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Thread: Blades

  1. #21

    Re: Blades

    Yeah... the pink Izula really is HOT. :oops:

  2. #22

    Re: Blades

    I'm becoming partial to the tanto style blade. KaBar makes a nice tanto, actually they make a few tanto style blades. I'll think about it for a while, sleep on it but after some careful consideration, the tanto may be the way to go.

    When I am hiking, it will be primarily point a to b, getting there with some stops for fishing prime spots. The overnight will be a minimal campist. I am carrying ultralight gear. Tarp style with a bug screen. A fire will be a great thing for me and I know I can get great service out of the tanto blade vs. Izula. I'm not looking for a hatchet and I know how to make a fire without chopping wood. The Izula is a blade, for cutting but will do service work well. The tanto style blade is, I believe, more servicable, light chopping and such. Because I am ultralight in the woods, the Izula fits more the bill what I want though. I want light and I only want to have a knife, I don't need a skeletool or a light hatchet.

    When I think about it, the Izula fits the bill almost to the t but I really like tanto style blades.

    I think it's a matter of having a knife along for cutting that is light and the Izula does that and is reviewed well.

    Decisions decisions...
    Japan: Tsuttenkai, Jolly Fishers, member since 2010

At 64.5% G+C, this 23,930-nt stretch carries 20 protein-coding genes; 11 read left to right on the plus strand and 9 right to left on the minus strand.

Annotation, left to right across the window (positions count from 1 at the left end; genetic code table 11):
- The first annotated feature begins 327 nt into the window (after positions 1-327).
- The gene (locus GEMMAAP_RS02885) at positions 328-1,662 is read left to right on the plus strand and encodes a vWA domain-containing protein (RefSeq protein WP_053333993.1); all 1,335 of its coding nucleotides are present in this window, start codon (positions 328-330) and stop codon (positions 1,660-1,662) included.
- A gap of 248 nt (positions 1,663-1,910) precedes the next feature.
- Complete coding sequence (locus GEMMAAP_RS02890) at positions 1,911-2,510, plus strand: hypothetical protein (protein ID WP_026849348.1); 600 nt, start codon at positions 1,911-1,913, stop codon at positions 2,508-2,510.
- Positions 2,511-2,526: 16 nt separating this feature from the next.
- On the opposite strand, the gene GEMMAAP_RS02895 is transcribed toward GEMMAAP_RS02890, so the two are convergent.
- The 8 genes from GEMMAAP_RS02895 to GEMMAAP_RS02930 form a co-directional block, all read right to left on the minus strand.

3. #23

    Re: Blades


  4. #24

    Re: Blades

    While the Tanto is a tough blade for chopping and puncturing, it is, at its heart, a blade purpose-built to be a weapon for cutting/stabbing through light armor. For most field use (city use, too), we'd be better served with thin, flat-ground blades made for easy slicing. Early explorers/pioneers/settlers used thin knives that would look a lot like a modern kitchen knife--for skinning and cutting up game, for preparing food, for a backup weapon. For me, the modern answer is one of several Swiss Army knives, but there are other choices.

    If I needed an edged weapon, it might very well be a tanto, but it would be a fixed blade, not a folder, which is too short for a great stabbing/slashing weapon and too stout for the slicing tasks at which folders excel. I've owned a lot of folders of various designs, and flat-ground blades are thinner and slice better without binding in the cut than hollow-ground blades, which are, by necessity and design, thicker than needed for the cutting task--pretty grinds, though. In other words, if a hollow-ground blade isn't getting hung up in the cut, the blade is broader than it needed to be to get the job done--a smaller, lighter tool would have done the same job better.

    For light chopping, a lightweight, cheap, very effective alternative is a short machete. I've watched native workers in Central America do amazing things with short machetes that cost a fraction of most knives we consider minimum quality for field work (most of them carried SAK's for regular pocketknife work, btw).

  5. #25

    Re: Blades

    I'm still a fan of gerbers good knife and affordable.

  6. #26

    Re: Blades

    Like I said, I have knife issues...

    This is what's in my pocket at this moment:

  7. #27

    Re: Blades

    Today's choice... decided I wanted a fixed blade for the day, so the Mick Strider Custom SLCC went in... This one carries like it's not even there, thus the name Slim Line Concealed Carry...

    Of course, if anyone asks for a knife, I have a Case Canoe (KY Bluegrass Circle C) in the other pocket...

  8. #28
    Join Date
    Nov 2009
    Just Outside the ADK Blueline

    Re: Blades

    Basic, but it works.

  9. #29

    Re: Blades

    This is my knife. My friend and scrimshaw knife maker Ulf made it for me and I keep it hanging in the fishing vest.

    The Leatherman Supertool is my "toolbox" and itīs always in my belt.

  10. #30

    Re: Blades

    WOW Mats,That is one beautiful knife. Just stunning! :shock:

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